Wha?! But We Never Cover Brubaker
Ed Brubaker doesn’t hold back. Whether it’s arm wrestling fans to help promote his recent releases, writing about the pain and heartaches of growing up in his autobiographical indie hit Lowlife, or guaranteeing reader satisfaction with his books by offering to personally refund their money, Brubaker is a creator who lays it all on the line–every time, every project. Such intensity has brought him both critical praise and a growing, loyal fanbase who eat up his work on such noir hits as Catwoman and Sleeper. Recently announced (unofficially-press release forthcoming with details) as the new writer on The Authority, Brubaker takes on his first ever team book. Think he’s scared of the challenge?-HA!
Read an all too rare piece on the highly reclusive Brubaker at Newsarama
At the risk of sounding like a groupie (which I so obviously am) does this guy right anything badly? Just look at the resume: Gotham Central, Sleeper, some excellent Batman stuff, Catwoman, Lowlife, and now The Authority. Now granted, it is possible that his work on Authority could just be the worst thing ever, but it seems pretty damn unlikely, doesn’t it?
The honorable Jim Lee does raise an interesting issue that I hope will prove not to be an issue: Brubaker is an American writing a book that has been, heretofore, unsullied by a grubby, arrogant United Stateser (yes, yes, not a real word, I know). I definitely do not think it matters in the least, but the first time Constantine was ever written by an American (I want to say it was Vaughan, but I could be the world’s most inaccurate writer on that score) there was considerable outrage. The stories turned out to be good, however, and the shouting for blood trailed off. Now, there will be a movie starring Keanu Reeves who is very, very American. Way to go Vaughan (or someone else whom I owe many apologies) you were a true trailblazer.
Back to the discussion in progress. I do not expect that an American writing Authority will result in very much of an outcry. While The Authority may have been helmed by a string of English writers, the characters are not expressly English, as was part of the reason for the outcry with Constantine. While Authority may own its considerable popularity to Millar and Ellis and be forever associated with them, it does not hold any sort of strong ties to the Isles, as near as I am aware. In other words, no one thinks, â€œAhh, Authorityâ€¦that British comic rocks.â€
Besides, did I mention that the American in question is Brubaker?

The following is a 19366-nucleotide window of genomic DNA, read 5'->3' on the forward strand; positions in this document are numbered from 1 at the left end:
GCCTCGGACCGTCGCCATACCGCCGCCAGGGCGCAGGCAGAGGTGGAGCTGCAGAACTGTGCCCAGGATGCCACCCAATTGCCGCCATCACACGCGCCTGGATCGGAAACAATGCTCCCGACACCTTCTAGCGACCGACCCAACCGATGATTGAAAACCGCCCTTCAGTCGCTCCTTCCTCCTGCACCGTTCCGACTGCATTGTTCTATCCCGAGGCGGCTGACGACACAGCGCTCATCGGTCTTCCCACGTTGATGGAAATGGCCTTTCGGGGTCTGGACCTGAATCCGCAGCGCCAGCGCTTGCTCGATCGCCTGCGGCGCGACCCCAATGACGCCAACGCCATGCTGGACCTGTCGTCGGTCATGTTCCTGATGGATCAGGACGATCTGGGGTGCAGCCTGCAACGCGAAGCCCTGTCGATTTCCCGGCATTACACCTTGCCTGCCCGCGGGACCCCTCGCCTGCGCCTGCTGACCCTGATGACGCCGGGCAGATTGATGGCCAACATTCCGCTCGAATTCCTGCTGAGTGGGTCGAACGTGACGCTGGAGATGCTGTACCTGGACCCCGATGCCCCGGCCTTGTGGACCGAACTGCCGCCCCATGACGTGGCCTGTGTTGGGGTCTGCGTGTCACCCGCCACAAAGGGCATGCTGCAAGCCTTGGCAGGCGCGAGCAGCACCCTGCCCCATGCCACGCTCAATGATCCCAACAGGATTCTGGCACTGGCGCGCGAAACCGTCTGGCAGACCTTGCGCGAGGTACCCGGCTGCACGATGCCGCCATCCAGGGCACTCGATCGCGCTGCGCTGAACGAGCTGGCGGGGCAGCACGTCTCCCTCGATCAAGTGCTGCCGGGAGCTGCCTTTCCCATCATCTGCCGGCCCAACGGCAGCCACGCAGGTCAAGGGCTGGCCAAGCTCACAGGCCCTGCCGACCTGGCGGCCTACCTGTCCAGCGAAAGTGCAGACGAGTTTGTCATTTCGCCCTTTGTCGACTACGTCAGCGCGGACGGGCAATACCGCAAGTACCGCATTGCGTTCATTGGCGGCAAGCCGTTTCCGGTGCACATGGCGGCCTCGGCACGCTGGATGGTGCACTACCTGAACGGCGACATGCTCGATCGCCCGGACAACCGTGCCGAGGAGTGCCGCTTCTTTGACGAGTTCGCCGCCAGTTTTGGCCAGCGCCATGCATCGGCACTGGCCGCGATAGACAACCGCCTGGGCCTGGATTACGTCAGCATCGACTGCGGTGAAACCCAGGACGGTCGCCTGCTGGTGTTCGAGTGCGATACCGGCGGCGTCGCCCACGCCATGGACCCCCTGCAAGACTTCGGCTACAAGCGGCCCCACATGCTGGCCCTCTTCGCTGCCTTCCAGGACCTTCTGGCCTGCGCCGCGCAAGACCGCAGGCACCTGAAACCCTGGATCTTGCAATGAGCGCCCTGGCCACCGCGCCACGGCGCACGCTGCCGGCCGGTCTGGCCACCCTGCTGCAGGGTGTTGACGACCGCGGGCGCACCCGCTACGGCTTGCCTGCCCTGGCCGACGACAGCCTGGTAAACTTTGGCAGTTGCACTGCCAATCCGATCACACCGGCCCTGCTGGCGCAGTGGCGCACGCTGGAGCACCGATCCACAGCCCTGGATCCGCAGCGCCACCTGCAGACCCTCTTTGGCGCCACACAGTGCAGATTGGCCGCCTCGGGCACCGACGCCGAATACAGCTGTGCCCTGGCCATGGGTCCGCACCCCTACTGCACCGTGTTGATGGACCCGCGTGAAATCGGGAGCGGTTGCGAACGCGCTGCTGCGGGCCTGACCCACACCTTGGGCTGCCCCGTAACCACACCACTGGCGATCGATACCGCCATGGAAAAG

â€œCome Kitson, Everybody Else is Doing it. Join DC.â€
DC has announced that artist Barry Kitson has signed a three-year exclusive with the publisher. First up for the artist under the deal â€“ a JSA miniseries written by Kevin Anderson tentatively titled Lord Dynamo.
See how many ways the same release can be presented at the following sites:
Good call, DC, good call. Now bring on Empire II. Seriously. Now.
Lee and DiDio Rap About DCâ€¦and Spidey?
Dan DiDio is a person in the industry who doesn’t need an introductionâ€¦unless of course, you have had your head in the ground for the bulk of last year. In fact, in less than a year, he has steered the good ship USS DC around, busting into the top 25 with a number of DC projects and turning heads with his passionate determination to make DC number one. I had a chance to talk Dan at about life, comics, and Gorilla suits.
Hey, DiDio mentioned â€œdecompressed storytellingâ€! Yeah! Of course, that means the phrase is now all establishment so us cool folks can’t use it. Alas, another bites the dust.
I am actually quite thrilled with this interview. You see, three or four months ago, Wizard interviewed him about the rash of creators he had successfully signed to exclusive contracts and I was very interested in what he had to say. Unfortunately, a lot of his comments went the way of â€œWell, so and so just bought a house and I threw him enough money so he could keep it so, there you go.â€ Now, he was obviously being flip and humble, which is cool and rare, but I really did want to know what persuasive techniques he used, because I pray it wasn’t just cash. This interview has him much more serious, while still witty and urbane, and I learned a whole lot more. I can safely say I dig DiDio now and I feel good about that.
But â€œdecompressed storytellingâ€? Did he need to go to that well?
Will Dennis is one of the sharpest editors working the business today. He has to be when he has to work with some of the most creative minds this business has to offer: writers as unique and authorial as Brian Azzarello and Brain Vaughn and artists as diverse as Eduardo Risso and Joe Kubert. He also happens to edit some of the most critically acclaimed titles this industry as to offer–gems like 100 Bullets, Y the Last Man, Hellblazer, The Losers
, and the recent Sgt. Rock
This past year, he has added more mainstream fare to his plate with the addition of the Azzarello/Risso Broken City arc on the monthly Batman book and Azzarello’s upcoming run on Superman drawn by some guy.
I feel I should know this Dennis better just given the range of the titles he has edited. Alas, I do not. However, after reading the interview, I suspect it is only a matter of time before this guy goes the way of Alonso and becomes a household name. At the very least, that is my hope. Although, with the gigs he has now, toiling unnoticed may be pretty good, too.
QUESTION OF THE WEEK Reminder
Worst wrap up to a great arc or series?
Write in today to firstname.lastname@example.org. And check out www.brendanloy.com for more of me then you ever knew you wanted. But you doâ€¦you definitely do.